In January 2009, real estate developers were circling the drain in Ireland, but still defiant. Hiring famous London urban designers, to create a visuals of ‘towers’ that soared ten stories in height, constructed on the pricey acre or half acre sites they had managed to buy around Dublin. Next to the seven stories of concrete construction, which was scheduled to be torn down again. Those were the days.

    High urban design and real estate misfortune flowed together in some kind of intoxicating mixture, which they only served at the V.I.P. area. What amazed me, was how ‘architectural design’ (my own area of practice), had become weaponized in the middle of it all. To be used as some kind of sword that speculators would spike each other with. I’d never imagined that architecture and medieval battle tactics could be mixed up in that way. We found a way. Combining bad bank lending, over extended credit lines, reckless funding of balance sheets and insolvent, over-extended actors. We assembled all the right elements of a real Greek tragedy.

    I lost all faith in architecture after that.

    The real casualty of the whole thing, TEN YEARS down the track are the young people of Ireland who had not even come of age back then. They didn’t even know what surprises the future held in store for them. That is the biggest irony. No one has built a single box, shed or living space since then. Even I couldn’t see that twist in the plot coming. An entire generation of young Irish, who are now called ‘knowledge economy’ workers have paid the price. They are the biggest and most contested ‘political football’, that has been around for a while in Ireland. And political blood lines of all kinds, are making hell for leather, to get possession over it.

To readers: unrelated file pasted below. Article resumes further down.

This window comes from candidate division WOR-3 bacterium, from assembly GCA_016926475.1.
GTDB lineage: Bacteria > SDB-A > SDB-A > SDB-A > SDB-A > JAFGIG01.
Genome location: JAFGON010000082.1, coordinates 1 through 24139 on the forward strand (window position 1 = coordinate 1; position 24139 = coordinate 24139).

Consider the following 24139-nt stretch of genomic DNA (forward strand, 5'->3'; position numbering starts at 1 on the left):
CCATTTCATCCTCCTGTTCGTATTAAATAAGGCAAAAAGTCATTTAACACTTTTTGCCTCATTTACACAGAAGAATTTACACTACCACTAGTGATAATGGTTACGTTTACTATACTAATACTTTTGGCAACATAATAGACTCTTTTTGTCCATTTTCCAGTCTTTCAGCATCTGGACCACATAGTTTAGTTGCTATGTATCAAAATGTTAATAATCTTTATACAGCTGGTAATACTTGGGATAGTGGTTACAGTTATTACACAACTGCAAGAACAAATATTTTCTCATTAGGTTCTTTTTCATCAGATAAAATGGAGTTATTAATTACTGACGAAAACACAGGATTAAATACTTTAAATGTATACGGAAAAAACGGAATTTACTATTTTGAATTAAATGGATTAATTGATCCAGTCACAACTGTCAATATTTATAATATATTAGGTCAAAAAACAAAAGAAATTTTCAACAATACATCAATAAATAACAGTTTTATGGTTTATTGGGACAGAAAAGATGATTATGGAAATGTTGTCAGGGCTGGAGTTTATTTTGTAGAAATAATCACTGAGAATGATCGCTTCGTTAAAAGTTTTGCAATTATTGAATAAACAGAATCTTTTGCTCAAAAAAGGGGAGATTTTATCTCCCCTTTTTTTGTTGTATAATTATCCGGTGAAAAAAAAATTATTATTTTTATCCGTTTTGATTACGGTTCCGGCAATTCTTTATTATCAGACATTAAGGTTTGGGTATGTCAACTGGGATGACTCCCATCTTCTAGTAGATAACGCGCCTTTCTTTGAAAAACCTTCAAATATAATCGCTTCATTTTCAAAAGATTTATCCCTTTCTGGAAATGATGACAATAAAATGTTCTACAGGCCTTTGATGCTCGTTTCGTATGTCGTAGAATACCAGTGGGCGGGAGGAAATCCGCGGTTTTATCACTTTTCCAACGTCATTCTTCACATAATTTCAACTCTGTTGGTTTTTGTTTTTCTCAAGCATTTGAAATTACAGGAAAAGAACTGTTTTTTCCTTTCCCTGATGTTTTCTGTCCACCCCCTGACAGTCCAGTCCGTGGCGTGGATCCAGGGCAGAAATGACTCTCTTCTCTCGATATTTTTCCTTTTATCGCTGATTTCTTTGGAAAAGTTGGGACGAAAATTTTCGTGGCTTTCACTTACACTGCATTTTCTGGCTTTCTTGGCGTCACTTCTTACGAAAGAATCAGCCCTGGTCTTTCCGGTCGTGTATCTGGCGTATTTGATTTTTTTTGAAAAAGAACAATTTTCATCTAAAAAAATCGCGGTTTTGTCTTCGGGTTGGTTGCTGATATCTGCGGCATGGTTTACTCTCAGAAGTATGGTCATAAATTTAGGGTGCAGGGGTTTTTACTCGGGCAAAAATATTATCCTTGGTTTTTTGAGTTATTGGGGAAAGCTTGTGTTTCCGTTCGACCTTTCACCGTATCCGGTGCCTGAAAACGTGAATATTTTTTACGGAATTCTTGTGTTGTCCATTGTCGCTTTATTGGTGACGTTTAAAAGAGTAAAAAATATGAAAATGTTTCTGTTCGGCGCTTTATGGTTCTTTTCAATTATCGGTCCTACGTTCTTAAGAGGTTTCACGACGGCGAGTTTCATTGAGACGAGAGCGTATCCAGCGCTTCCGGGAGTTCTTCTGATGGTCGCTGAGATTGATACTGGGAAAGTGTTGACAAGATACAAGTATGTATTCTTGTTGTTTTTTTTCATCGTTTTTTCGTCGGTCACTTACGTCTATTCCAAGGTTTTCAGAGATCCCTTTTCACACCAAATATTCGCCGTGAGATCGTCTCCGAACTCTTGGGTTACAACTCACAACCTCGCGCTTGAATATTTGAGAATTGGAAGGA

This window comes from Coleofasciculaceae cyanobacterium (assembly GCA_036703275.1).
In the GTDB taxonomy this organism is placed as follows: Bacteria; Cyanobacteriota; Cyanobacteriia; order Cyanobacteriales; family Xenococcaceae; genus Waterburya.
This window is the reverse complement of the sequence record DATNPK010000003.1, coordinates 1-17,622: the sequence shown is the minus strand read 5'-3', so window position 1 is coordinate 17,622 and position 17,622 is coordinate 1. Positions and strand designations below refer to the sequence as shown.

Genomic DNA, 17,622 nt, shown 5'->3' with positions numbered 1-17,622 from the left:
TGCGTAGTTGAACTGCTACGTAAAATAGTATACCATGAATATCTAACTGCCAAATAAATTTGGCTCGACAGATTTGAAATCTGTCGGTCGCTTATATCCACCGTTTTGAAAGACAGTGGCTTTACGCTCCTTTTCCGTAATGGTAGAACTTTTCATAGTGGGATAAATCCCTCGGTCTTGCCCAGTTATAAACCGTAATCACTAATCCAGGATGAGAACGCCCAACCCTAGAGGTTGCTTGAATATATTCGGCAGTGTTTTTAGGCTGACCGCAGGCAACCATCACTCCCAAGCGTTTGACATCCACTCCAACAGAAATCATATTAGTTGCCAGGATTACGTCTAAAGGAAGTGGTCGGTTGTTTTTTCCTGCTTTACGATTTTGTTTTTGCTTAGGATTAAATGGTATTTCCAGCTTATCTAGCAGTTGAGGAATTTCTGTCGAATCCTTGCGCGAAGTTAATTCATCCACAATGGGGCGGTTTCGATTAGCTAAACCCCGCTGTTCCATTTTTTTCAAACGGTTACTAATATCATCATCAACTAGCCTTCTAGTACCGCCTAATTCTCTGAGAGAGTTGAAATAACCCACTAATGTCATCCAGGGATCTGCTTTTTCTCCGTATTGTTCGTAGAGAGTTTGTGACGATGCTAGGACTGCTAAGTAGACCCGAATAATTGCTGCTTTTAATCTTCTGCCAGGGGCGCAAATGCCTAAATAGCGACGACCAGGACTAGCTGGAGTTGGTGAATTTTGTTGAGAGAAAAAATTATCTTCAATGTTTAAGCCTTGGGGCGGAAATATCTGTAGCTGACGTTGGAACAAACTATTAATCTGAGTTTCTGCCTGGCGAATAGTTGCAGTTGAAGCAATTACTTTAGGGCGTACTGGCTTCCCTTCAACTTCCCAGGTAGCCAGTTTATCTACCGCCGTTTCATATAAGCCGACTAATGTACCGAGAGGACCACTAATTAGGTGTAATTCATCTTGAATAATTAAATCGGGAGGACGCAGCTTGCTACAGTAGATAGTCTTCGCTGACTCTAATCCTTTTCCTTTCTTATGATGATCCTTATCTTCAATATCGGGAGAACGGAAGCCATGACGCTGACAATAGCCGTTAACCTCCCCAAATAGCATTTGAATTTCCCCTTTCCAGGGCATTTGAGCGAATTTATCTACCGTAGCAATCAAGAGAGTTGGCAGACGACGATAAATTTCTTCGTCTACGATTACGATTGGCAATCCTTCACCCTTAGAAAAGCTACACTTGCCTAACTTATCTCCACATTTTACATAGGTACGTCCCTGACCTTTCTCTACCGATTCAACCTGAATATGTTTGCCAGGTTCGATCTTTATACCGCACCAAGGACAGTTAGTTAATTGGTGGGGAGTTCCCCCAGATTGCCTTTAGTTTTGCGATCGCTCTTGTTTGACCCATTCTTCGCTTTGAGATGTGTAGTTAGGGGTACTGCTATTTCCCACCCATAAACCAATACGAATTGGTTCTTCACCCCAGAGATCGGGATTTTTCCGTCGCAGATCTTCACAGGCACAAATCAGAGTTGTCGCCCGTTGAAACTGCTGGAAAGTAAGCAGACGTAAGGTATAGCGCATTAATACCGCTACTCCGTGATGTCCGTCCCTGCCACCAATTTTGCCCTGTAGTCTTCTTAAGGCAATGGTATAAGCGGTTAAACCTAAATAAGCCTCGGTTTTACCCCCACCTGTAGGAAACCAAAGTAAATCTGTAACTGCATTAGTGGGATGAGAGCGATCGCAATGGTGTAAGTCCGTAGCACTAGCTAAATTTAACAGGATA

That is extremely ironic. I remember in 1999. I was working on an urban master plan for Titanic Park in Belfast. It was a year after the Northern Ireland Peace Agreement. We had been asked as architects to visualize what life would look like in the new knowledge economy in Ireland.

    Our boss, was designer of the master plan project for Belfast river front. He wrote a text for a brochure base around his study of, ‘City of Bits: Space, Place, and the Infobahn’, by William J. Mitchell, published by the Massachusetts Institute of Technology Press. In the brochure we depicted young workers sitting in public spaces, along the river Lagan in Belfast, using laptop computers to work and communicate (smart phones hadn’t been invented). We did get some of the picture right twenty years ago. Yes, we’d all be using mobile technology. However, the knowledge economy kids, or the ‘crash’ ones as economist David McWilliams has called them, wouldn’t have a roof over their heads. Because of all the messing we were about to do with property and banking. That was the ironic bit, right there.

    Crash kids with phones, and no homes. Utterly different to the country I grew up in, when we had homes and no phones. Thumbs up Albert, and Bakelite all the way.